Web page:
Being informed, prepared and with access to the resources and aids available for immigrants in this country, is perhaps the best weapon available to defend themselves in times of crisis like those that are now lived.
Information is undoubtedly the best weapon in the Trump era.
We interviewed experts, lawyers, activists and answered questions from our readers.
This article summarises the best advice given this year in our series “Know Your Rights with Opinion” on various protection issues for immigrant families.
All these will continue to be relevant, and maybe more, next year.
(Note from author and editor: The following are not legal advice from the newspaper or journalist, but are based on interviews with lawyers licensed to operate in a state of the American union and as generic and informative advice. a lawyer to get advice on your specific situation)
Immigrants, even the undocumented, have legal rights and protections in this country. Knowing your situation, being prepared for any eventuality – such as a raid or arrest – can make the difference between a major tragedy and a manageable one.
This year, a new government in the White House escalated the raids and arrests of immigrants with pending deportation orders, reopened closed cases, cancelled temporary programs and, in general, intensified the hunt for undocumented immigrants and other potentially “deport-able” immigrants.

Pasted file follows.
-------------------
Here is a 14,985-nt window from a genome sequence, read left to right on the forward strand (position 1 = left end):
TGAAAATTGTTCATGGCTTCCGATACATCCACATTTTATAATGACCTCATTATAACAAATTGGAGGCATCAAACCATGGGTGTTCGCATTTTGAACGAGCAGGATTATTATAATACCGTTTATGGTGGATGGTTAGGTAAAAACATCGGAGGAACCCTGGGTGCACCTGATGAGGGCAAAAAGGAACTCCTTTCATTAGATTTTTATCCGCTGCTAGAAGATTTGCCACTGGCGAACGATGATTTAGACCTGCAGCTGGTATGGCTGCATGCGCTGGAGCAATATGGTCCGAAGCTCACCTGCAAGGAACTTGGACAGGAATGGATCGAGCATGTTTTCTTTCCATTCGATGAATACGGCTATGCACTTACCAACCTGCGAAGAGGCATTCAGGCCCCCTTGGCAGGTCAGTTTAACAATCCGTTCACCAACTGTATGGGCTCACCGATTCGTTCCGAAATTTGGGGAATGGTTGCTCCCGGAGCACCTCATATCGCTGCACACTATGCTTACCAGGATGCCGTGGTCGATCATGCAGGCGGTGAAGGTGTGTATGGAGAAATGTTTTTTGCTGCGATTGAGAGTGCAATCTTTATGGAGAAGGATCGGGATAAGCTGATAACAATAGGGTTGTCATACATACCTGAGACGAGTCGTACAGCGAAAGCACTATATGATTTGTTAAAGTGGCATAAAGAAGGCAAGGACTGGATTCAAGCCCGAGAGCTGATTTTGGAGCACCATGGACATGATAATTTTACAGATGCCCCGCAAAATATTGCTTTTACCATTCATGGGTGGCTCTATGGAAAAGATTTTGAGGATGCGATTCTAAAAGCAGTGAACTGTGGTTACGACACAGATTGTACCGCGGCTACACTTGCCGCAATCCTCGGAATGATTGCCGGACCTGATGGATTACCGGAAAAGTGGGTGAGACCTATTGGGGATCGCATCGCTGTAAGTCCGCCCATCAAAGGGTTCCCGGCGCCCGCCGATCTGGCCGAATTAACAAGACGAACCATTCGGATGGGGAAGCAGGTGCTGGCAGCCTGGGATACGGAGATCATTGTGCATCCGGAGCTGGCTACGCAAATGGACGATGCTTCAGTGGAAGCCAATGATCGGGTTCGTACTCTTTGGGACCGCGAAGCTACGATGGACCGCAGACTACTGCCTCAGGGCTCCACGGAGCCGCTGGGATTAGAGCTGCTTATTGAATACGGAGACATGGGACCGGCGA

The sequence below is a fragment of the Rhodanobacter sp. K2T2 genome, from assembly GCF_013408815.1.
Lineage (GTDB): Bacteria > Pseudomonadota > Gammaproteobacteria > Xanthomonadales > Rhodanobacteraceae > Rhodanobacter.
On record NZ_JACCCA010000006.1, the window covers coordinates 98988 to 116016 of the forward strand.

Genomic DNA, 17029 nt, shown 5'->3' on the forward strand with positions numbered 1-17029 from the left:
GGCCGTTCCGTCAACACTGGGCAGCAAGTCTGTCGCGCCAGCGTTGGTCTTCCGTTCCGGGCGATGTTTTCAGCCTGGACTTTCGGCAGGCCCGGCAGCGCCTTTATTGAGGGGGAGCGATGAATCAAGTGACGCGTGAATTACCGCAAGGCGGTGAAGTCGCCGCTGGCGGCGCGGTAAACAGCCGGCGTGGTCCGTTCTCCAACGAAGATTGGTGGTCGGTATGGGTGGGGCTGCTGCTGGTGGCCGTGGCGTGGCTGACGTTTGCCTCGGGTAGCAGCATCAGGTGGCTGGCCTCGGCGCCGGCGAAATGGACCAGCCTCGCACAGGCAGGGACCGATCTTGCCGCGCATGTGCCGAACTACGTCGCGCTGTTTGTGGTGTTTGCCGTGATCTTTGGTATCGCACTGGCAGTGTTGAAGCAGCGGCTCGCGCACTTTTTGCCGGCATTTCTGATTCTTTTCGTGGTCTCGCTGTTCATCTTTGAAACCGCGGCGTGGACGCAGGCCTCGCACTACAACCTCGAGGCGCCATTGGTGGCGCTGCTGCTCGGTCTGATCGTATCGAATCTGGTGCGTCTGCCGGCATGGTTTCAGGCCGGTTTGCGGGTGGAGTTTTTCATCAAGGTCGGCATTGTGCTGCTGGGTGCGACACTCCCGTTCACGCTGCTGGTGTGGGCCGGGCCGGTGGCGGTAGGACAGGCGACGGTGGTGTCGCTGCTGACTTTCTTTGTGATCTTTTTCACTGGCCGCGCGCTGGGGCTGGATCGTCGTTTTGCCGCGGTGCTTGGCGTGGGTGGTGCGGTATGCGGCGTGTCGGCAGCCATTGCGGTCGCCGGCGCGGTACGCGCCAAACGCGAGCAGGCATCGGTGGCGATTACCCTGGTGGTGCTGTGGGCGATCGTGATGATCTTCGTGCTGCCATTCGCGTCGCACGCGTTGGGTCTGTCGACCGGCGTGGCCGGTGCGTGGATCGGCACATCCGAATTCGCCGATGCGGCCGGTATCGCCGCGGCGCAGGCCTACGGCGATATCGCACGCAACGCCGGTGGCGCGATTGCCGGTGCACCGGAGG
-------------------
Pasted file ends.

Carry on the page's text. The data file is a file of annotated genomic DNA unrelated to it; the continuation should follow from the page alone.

Below are some of the most important tips that the experts gave to our readers over the course of the year.
What to do in case of a raid?
Do not open the door if you do not know who is is.
ICE agents usually arrive in the morning looking for someone in particular. They often announce that they are “police” but the police and ICE have very different uniforms.
Ask for a signed court order to be shown or slipped under the door and not open unless there is an order with the name of someone who resides in the house.
If you are interrogated by ICE agents, just say your name. You have the right to remain silent, do not be intimidated. Have a “rights cards” that distribute pro-immigrant groups and give it to the agent in question.
Here the video of the FB live on raids, with Angela Sanbrano, lawyer and activist.
What happens if you have a deportation order?
According to figures from the Department of Homeland Security (DHS) of the United States, nearly one million foreigners have an old or pending deportation order that has not been met. The immigration authorities claim that these people are on their list of priorities at this time.
If there is a combination of a deportation order and a criminal record, they may pick it up. To find out if you have an outstanding order, there is a phone number you can call and a computer from the justice department answers and gives you the status of your case through your foreign number or “A” Number or registration number . The number to call is 1 800 898 7180.
If you have an outstanding order it is best to consult a lawyer and ask for your ICE file because it is possible that this can alert the authorities and pay attention to your case.
In some cases it is possible to request the reopening of the case and another benefit, if you have a child, left and entered again with “advanced parole”, etc.